Without further ado, I present my DIY Zimmermann inspired applique dress (seen here)! There are quite a few steps, but I promise it’s a fun project with minimal sewing skill!
I’ve had this little summer dress for years and years, I never wore it, yet the fit and the surprising boning in the bodice made it a hard piece to let go of. It had a polka-dot layer with clean white layer underneath, so I carefully removed the outer layer revealing a perfect blank canvas for my DIY!
- a great fitting plain dress
- a roll of fabric fuse/heat bond (find long rolls at local fabric store or walmart for $10-$20)
- approx 1 meter of fabric for applique (I used the entire 1 meter for this project)
- pair of sharp scissors
- iron & ironing board
- needle and thread as needed
1. Begin drawing your applique pattern on paper to create a stencil. Use this opportunity to pin the paper stencil to yourself to create a great fit. Alter the pattern by trimming or adding paper.
2. Trace the stencils onto the smooth paper side of a roll of fabric fuse (the opposite side is the adhesive, will be hard to draw on and will transfer the pen color to your fabric, not chic!)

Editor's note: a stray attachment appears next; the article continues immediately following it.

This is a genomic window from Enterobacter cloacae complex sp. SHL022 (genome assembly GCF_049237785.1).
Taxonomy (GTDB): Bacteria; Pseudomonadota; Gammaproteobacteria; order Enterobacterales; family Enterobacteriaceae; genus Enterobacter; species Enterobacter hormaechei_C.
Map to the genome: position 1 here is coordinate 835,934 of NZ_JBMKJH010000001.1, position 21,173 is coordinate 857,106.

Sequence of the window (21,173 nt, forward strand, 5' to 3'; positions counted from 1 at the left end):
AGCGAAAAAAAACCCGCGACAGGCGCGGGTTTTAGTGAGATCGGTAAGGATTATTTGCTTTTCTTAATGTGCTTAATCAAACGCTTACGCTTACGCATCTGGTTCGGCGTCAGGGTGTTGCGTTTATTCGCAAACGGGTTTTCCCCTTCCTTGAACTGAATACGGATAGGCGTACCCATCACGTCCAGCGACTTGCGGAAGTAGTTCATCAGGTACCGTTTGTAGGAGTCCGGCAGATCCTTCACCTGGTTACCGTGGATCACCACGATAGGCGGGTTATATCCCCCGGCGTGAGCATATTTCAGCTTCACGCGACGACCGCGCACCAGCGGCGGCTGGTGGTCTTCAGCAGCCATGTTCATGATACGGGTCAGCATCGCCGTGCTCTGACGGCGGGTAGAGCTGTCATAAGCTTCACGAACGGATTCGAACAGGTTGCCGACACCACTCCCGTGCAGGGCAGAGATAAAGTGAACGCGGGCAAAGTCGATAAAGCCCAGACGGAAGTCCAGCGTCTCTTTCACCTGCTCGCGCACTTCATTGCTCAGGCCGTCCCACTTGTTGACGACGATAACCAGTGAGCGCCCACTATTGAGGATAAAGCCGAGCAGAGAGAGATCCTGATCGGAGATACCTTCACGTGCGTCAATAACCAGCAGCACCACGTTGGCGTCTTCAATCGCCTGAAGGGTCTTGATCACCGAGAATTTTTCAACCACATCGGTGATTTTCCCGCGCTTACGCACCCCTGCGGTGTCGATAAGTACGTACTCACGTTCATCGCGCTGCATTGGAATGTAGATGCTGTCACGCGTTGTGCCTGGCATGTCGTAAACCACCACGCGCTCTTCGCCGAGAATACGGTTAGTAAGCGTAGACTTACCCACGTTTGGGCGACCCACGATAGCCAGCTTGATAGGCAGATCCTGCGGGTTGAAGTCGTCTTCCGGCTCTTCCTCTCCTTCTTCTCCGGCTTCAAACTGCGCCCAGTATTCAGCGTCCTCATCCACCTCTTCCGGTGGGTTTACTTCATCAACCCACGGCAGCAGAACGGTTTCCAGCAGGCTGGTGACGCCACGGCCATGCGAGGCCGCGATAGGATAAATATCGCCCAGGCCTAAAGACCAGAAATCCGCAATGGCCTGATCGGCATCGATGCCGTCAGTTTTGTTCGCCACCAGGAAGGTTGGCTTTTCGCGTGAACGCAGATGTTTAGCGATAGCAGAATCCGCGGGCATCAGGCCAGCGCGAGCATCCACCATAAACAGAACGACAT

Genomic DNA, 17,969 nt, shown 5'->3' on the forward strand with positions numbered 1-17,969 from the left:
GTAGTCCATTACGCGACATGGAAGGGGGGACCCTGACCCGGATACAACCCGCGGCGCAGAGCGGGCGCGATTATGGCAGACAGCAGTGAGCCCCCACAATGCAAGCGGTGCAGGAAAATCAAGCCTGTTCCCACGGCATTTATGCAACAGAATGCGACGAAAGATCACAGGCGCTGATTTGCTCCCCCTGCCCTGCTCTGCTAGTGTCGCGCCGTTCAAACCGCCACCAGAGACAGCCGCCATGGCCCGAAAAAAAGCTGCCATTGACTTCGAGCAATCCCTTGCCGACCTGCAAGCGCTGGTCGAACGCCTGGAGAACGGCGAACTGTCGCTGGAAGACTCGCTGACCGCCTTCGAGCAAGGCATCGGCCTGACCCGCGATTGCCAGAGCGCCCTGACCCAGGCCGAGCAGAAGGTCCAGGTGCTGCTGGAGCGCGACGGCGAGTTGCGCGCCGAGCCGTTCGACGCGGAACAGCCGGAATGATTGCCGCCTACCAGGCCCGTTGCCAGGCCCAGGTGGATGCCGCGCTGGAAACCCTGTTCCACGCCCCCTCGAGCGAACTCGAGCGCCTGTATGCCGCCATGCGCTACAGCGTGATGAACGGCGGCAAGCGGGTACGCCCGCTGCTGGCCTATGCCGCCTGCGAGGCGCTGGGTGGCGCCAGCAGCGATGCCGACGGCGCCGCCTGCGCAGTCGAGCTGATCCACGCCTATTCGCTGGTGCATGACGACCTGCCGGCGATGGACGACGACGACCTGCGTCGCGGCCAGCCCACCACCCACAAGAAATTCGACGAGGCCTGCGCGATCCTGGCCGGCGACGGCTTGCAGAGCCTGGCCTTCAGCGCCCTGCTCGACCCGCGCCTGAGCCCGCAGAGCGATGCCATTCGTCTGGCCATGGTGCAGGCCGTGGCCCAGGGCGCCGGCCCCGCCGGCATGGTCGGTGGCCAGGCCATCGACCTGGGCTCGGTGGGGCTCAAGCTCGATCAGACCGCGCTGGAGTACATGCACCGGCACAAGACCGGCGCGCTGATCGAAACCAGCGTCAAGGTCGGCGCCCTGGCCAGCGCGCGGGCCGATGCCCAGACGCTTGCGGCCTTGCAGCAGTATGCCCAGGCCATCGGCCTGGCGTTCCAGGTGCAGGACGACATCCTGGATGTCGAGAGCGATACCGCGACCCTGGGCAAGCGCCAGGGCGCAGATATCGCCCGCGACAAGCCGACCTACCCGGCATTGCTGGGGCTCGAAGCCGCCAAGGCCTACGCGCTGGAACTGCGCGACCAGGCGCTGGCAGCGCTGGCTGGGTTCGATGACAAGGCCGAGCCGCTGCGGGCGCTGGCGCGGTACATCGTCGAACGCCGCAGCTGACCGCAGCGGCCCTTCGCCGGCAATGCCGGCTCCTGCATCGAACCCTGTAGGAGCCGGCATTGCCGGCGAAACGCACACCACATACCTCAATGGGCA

3. Lay your fabric fuse, adhesive side down, onto of your fabric ( if your fabric has a side you want to show make sure you use the adhesive on the back side, this will be glued to your dress ) set your iron to a low setting and press firmly for 5 seconds in each area. If the glue doesn’t adhere in some areas, simply repeat a few times until the paper doesn’t lift off.
4. Keep the paper on the fabric and begin to cut out your pattern exactly how you want to see it on your dress. When all your pieces are cut out, lay them out on your dress and arrange them to your satisfaction.
5. Peel off the paper from the back of your applique exposing the adhesive, lay it adhesive side down on your dress and iron over it just as your did earlier. Do this with all of your pieces. You should now have a perfectly applied design!
6. My original dress was strapless and I decided to leave the neck and back bare under the applique (slightly different from the zimmermann dress.) Since the paper side of the applique would eventually peel off leaving exposed glue, I ironed white fabric to the back then cut along the pattern creating the cut-out neckline. I also attached a new zipper as the length of the dress was altered.
The applique should be secure and waterproof after 48 hours but if you notice a few corners lifting up, re-iron them, or secure them with a thread and needle. Some people stitch around the edges or apply no-fray glue, but I found the fabric fuse created a great non-fraying edge.
The sky is really the limit with this process, with imagination and a sharp pair of scissors you can take this craft far beyond your grandma’s applique quilt! If anyone out there attempts this project and you are confused by a weird neckline or any of the steps, please ask me for help!!